I love a modern reinvention and the Canal House by The Ranch Mine hits all the right spots! Initially built by native dwellers 2000 years ago and rebuilt for modern society over a century ago are 181 miles of canals that bring water to the desert city of Phoenix Arizona. These canals often go unnoticed, as the city has largely turned their back on these assets until recently. Canal House is a new home inspired by the forms of the missions in southern Arizona on a left over, irregularly shaped vacant lot along the Arizona Canal. The Ranch Mine designed the home to be a beacon, glimmering in the sun with its rusted, corrugated metal roof, drawing focus to the life giving resource slicing through the gridded city.
Canal House was designed to the furthest extents of the building setbacks, using the geometry of the house to create shade and privacy in a variety of settings. Similar to the missions of southern Arizona, the design opens out from the interior spaces to courtyards that provide additional living areas at different times of day, depending on the location of the sun.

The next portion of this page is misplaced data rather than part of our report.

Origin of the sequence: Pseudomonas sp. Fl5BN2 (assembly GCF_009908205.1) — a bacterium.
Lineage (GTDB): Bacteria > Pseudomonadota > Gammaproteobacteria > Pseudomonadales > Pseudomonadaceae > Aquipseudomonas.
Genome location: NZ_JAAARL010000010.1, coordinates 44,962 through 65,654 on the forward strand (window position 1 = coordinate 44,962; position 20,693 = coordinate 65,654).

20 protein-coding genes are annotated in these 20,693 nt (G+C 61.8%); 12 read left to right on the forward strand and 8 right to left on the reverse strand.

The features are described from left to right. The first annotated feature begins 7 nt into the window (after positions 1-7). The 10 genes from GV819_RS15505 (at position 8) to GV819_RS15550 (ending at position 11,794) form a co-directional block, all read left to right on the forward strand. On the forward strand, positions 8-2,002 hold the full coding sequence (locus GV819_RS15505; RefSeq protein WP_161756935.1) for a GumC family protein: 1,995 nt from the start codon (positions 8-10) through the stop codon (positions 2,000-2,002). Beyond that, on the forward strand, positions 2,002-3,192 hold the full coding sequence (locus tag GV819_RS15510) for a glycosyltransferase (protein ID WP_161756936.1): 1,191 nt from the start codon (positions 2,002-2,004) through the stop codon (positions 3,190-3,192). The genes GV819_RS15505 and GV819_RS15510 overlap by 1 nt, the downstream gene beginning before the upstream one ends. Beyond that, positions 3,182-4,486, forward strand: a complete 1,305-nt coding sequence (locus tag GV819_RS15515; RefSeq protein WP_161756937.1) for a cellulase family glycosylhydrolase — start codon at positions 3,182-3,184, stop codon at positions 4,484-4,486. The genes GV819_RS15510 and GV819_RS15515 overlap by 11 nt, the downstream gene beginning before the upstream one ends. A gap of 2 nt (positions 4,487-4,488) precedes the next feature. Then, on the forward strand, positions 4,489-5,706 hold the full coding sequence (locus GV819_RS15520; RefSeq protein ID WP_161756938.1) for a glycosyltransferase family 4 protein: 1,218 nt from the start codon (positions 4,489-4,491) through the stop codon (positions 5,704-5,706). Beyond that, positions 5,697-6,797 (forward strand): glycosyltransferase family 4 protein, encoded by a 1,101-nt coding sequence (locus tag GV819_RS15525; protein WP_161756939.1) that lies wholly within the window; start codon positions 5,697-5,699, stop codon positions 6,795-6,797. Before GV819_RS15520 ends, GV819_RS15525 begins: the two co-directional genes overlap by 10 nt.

The most often shaded area is the dining courtyard along the canal off of the kitchen, with two new Red Push Pistache trees that transition from green to bright red leaves to signal the coming of the cool seasons. The central courtyard is anchored by a rusted steel clad outdoor fireplace that separates the living wing of the house from the sleeping wing. Custom designed steel panels shade the great room doors in the summer with a pattern of the archetypal house form that features prominently on the Canal House elevations. Lastly, an entry courtyard provides a quiet, contemplative area between the house and the garage.